‘On Monday morning, much to the School’s surprise, Miss Keith said grace and then told everyone to remain seated as she had something of paramount importance to say.

“In that tone of voice,” Miranda whispered with relish, “it can only mean an execution.”’

 

‘I can’t remember a time when Autumn Term and End of Term were not sitting on the bookshelf,’ writes Sally Hayward in the foreword to her sequel to Antonia Forest’s series of books about the Marlow family, and it shows. She doesn’t just manage to capture Antonia Forest’s style, in language, plot and characters, but also courageously introduces some significant character developments of her own.

The Attic Term, last of the school stories, finishes with quite a few dangling ends. Sally Hayward continues the uncertainty between Nicola and Esther, caused by Esther’s last-minute failure to sing Nicola’s solos, on just the right note – there are no angry quarrels, just cringeworthy and painfully realistic awkwardness.

Similarly, the parting of Patrick and Ginty is, I think, entirely faithful to Antonia Forest. Indeed, Ginty’s storyline is probably Sally Hayward’s bravest and most controversial development. In The Attic Term, Mr Merrick comments that ‘I think it’s evens whether she goes to the good or to the bad. But I doubt if it’ll be very spectacular either way’, and a few lines later refers to Ginty as the Lady of Shalott: ‘”She has a lovely face, God in his mercy lend her grace”.’ In many ways Mr Merrick is right – Ginty does move a little towards the bad, but in no dramatic fashion. It’s fascinating to watch her gradual descent from shamed fibbing about the telephoning scandal of the previous term – which leads to difficulties in her relationship with Patrick – which leads to her reading his private letter to Nicola – which leads to her terrified lying in an attempt not to be found out, and eventually to the horrible showdown with her best friend Monica. It makes convincing and painful reading, and while I felt that Antonia Forest probably wouldn’t have taken Ginty down this route, there was, and still is, a continual lurking feeling that she just might have. She certainly wouldn’t have shied away from doing so if she’d wanted to; that much is evident from the boundary-breaking, trope-crushing originality of the Marlow stories.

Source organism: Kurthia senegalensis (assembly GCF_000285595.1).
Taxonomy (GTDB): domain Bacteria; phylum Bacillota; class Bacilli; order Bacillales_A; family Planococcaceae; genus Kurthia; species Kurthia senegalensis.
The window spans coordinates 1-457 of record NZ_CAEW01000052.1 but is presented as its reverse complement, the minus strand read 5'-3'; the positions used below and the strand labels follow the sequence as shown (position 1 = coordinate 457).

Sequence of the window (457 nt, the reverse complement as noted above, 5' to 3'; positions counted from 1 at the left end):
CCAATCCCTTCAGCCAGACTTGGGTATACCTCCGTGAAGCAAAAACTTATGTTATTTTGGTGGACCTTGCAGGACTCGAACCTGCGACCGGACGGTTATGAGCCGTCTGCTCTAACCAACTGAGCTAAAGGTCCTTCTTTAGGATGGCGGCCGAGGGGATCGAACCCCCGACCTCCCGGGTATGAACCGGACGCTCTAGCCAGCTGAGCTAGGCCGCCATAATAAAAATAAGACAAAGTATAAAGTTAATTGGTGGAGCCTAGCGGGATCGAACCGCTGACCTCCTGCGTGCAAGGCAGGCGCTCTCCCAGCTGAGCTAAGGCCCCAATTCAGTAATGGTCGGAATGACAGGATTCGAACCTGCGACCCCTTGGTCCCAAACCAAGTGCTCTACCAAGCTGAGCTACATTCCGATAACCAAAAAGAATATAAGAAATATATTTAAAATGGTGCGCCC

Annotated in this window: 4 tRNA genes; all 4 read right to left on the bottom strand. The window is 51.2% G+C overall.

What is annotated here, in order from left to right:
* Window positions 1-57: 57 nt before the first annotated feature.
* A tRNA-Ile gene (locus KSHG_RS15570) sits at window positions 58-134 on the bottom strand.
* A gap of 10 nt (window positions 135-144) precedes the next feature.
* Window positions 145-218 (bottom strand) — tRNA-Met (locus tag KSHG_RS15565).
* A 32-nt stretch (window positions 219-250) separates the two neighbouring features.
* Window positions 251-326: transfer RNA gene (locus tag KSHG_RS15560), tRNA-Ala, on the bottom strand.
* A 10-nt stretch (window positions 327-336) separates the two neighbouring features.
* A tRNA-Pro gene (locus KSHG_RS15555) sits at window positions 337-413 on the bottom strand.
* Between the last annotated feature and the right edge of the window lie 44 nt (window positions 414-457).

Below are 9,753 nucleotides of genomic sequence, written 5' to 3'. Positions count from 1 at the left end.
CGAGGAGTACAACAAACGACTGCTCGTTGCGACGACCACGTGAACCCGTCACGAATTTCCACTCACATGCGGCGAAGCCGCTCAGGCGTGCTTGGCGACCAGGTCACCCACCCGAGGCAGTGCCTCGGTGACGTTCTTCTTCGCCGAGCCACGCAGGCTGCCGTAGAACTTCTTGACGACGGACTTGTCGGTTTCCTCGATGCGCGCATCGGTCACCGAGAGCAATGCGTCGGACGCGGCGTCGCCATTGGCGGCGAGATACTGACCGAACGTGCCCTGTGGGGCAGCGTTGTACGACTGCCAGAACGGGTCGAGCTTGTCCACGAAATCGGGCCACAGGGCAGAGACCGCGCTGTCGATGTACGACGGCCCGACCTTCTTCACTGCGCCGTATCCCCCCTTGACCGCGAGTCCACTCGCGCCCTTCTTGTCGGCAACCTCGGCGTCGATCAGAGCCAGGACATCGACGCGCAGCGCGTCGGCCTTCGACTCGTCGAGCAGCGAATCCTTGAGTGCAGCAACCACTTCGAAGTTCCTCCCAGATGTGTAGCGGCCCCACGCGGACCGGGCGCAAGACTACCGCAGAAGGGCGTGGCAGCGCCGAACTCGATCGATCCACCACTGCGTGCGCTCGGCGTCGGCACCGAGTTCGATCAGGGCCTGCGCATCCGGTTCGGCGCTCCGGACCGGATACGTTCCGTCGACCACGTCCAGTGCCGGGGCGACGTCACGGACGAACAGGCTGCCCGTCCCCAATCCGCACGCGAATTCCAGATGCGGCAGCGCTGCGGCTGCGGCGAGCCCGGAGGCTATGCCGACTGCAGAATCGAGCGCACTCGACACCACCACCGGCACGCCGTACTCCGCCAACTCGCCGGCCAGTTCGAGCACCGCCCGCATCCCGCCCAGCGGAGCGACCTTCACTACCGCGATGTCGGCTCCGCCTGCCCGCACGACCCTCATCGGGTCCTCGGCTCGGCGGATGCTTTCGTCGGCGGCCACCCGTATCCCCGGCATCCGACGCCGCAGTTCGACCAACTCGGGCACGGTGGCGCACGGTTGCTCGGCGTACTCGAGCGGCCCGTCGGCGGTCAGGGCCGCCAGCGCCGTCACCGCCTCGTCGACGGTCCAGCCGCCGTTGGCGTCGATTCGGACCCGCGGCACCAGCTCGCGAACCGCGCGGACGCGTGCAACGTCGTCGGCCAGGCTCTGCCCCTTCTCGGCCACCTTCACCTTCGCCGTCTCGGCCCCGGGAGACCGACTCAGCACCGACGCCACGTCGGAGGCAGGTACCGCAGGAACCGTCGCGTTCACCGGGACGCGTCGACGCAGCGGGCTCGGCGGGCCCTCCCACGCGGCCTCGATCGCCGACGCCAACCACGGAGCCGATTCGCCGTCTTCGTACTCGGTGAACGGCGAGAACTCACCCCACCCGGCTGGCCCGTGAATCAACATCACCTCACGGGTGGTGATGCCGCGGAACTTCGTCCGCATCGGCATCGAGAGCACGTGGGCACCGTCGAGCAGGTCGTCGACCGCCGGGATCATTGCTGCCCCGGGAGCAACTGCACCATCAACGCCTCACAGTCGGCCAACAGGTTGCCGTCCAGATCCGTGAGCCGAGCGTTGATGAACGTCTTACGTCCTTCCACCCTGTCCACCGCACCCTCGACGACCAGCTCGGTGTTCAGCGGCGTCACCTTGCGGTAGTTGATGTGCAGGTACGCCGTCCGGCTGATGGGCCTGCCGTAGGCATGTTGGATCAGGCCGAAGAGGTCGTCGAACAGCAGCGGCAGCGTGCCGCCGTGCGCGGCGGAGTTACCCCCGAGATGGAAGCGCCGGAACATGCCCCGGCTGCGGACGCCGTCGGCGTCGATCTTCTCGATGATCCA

Tied into Ginty’s storyline is the final maturing of Ann – probably the part of the book I felt was least consistent with Antonia Forest’s style, simply because I can’t help the feeling that she didn’t much like Ann and that, in her mind, Ann would always be pretty much the same person. But I enjoyed Sally Hayward’s ideas about how Ann might change, and certainly the manner in which it happens is entirely plausible. Most poignant, I felt, was the moment when Lawrie, in careless irritation, asks Ann, ‘Why didn’t you go to the Chapel and ask Him?’ and Ann’s shocked realisation that that had never even crossed her mind.

There are many other enjoyable elements to the book – Nicola’s singing lessons with Dr Herrick and her spiritual musings in the cathedral. Her resumed closeness with Patrick (I particularly enjoyed him persuading her, quite cleverly, to buy a new horse). The French Play that Miss Keith insists upon for Open Day is a challenge for both Lawrie in the starring role and Tim as producer. And Lawrie herself faces a personal trauma which she deals with in typical Lawrie fashion. Perhaps with a few too many italics and Marlow-isms, but altogether a worthy sequel to Antonia Forest and a really entertaining book in its own right.

(With thanks to Clarissa of GGBP for providing the cover image).